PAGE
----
What does the music of four English lads have to do with these very American eruptions? Nothing. They were back home, or in the studio, or off in India with the Maharishi. Pasting Beatles songs onto this storyline makes no more sense than scoring every Western set in the 1870s with the arias Verdi was composing at the time. At least the Cirque du Soleil's Las Vegas Beatles show, Love, was set in Liverpool and found recognizably English equivalents for Penny Lane and Eleanor Rigby's cemetery. The NBC TV drama American Dreams, also set in the '60s, wove a greater range of period music through its characters' lives, as did American Graffiti and lots of other I-love-the-'60s jukebox movies.
Nor have the writers and Taymor injected much life into their characters. Jude loves Lucy, then gets jealous for spending too much time working in a radical students' group. Sadie, the lead singer in a band where JoJo plays guitar, gets steamed when he upstages her with a Hendrix riff. Prudence loves JoJo unrequitedly. Max is always in a snit. Often the characters aren't people at all so much as song cues ("Dear Prudence," "Hey Jude"). It's no wonder that Joe Roth, of the amusingly named Revolution Studios, got onto a tangle with Taymor by recutting the film. I don't know if the movie in theaters is his version, hers or a compromise. Whoever is responsible, the narrative is all dull bustle.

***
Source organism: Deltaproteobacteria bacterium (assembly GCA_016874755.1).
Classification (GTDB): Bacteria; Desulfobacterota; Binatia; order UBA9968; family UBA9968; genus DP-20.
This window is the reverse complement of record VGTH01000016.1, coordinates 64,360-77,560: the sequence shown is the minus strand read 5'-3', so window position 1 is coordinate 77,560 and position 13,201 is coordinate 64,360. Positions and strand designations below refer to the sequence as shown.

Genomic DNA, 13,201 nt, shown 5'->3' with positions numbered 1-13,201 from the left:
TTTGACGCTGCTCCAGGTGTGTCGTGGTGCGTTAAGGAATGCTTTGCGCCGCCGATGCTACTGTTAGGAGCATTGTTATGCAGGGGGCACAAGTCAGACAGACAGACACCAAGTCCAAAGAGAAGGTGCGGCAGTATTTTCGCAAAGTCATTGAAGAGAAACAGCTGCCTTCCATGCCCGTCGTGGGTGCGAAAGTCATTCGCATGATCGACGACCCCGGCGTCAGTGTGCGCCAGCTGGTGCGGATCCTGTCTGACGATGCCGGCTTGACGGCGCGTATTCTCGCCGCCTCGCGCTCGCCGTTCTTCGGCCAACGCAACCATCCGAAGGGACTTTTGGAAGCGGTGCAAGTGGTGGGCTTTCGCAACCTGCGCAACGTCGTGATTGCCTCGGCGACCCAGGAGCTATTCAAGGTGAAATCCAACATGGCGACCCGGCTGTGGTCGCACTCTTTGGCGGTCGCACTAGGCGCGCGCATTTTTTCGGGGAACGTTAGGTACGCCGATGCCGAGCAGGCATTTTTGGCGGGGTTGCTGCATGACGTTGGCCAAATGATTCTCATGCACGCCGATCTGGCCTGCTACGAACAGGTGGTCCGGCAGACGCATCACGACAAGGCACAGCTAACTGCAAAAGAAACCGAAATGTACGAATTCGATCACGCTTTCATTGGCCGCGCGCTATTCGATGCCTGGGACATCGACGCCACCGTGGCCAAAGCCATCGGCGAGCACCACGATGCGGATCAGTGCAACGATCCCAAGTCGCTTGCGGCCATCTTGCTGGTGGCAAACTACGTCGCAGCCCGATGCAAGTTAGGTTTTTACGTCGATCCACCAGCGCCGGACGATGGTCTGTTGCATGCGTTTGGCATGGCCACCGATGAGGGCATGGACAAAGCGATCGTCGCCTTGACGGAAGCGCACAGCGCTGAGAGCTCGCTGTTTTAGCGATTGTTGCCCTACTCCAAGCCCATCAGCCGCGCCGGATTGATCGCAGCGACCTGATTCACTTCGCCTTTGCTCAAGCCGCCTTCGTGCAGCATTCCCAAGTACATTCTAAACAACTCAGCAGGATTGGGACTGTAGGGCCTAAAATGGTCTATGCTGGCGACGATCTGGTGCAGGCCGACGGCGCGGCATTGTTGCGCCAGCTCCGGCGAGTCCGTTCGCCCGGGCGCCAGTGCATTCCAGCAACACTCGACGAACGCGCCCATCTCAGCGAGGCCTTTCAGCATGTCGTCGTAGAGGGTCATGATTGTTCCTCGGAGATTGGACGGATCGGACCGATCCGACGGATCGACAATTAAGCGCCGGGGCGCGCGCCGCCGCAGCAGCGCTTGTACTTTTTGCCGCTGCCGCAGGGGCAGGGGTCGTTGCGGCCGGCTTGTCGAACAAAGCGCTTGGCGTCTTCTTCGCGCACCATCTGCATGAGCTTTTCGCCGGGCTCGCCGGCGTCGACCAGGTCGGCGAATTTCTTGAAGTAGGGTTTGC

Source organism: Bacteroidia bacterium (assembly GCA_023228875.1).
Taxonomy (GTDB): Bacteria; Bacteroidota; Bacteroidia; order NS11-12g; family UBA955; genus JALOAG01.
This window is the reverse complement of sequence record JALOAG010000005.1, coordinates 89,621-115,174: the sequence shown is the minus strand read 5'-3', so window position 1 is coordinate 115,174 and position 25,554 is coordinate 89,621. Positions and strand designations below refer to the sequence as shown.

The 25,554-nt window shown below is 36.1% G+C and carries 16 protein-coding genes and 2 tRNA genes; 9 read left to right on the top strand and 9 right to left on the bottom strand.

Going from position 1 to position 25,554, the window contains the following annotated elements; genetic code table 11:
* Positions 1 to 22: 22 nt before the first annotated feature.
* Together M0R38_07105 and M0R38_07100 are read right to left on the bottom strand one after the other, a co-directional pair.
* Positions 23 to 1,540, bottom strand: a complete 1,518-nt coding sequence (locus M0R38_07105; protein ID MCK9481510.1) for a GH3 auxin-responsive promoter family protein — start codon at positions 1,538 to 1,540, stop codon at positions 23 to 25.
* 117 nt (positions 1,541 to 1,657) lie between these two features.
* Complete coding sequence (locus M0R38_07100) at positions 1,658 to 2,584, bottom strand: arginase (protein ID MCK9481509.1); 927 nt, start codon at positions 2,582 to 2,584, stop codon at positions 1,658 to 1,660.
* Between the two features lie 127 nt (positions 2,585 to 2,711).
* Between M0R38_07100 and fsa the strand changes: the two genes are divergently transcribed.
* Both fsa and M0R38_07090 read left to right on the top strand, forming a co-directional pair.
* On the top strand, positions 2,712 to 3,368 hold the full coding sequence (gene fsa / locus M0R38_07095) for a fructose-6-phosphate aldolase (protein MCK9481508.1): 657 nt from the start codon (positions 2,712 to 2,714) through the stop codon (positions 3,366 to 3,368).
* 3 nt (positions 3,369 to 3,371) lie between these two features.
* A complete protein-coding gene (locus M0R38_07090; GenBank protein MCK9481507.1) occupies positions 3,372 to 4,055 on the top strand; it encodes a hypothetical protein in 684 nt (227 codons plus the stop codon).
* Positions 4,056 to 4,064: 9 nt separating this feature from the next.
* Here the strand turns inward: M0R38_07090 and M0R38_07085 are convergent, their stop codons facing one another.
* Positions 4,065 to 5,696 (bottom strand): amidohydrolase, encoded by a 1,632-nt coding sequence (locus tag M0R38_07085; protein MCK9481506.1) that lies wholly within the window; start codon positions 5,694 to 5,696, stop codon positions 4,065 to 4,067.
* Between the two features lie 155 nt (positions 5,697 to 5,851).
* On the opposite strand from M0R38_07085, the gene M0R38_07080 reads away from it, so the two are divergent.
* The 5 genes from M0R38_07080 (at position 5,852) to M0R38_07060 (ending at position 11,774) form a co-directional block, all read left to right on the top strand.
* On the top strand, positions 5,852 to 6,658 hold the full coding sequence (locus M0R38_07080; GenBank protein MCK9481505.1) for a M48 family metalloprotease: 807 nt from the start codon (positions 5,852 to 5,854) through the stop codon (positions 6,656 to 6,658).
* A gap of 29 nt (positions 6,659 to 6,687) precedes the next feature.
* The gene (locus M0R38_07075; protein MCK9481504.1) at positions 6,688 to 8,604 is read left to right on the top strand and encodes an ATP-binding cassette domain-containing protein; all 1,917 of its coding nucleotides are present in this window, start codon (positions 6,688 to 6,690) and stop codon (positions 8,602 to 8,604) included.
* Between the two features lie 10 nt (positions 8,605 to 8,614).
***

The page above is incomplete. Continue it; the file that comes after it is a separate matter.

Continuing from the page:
But even those resistant to or unmoved by the story can appreciate Taymor's settings of the songs, and the arrangements by T-Bone Burnett and other studio masters. The movie speeds up the 2/4 "I've Just Seen a Face" (for a zestful scene in a bowling alley) and slows down the ballad "If I Fell" (which Wood does very nicely), but the songs are flexible enough to still sound great. To invoke the Detroit riots, a black boy sings "Let It Be," which, upon his death, is taken up by a gospel choir at his funeral. When Max goes to the draft center, soldiers in masks dance around the inductees to "I Want You (She's So Heavy"). Who's so heavy? The Statue of Liberty, which the recruits hoist above them and carry off to Vietnam. The a cappella "Because" submerges the kids in a psychedelic pool and ends with Max surfacing under the shadow of a U.S. helicopter in Vietnam. "Strawberry Fields" is another mind-blaster, with some gorgeous kaleidoscopic effects in the mode of '60s master Pablo Ferro.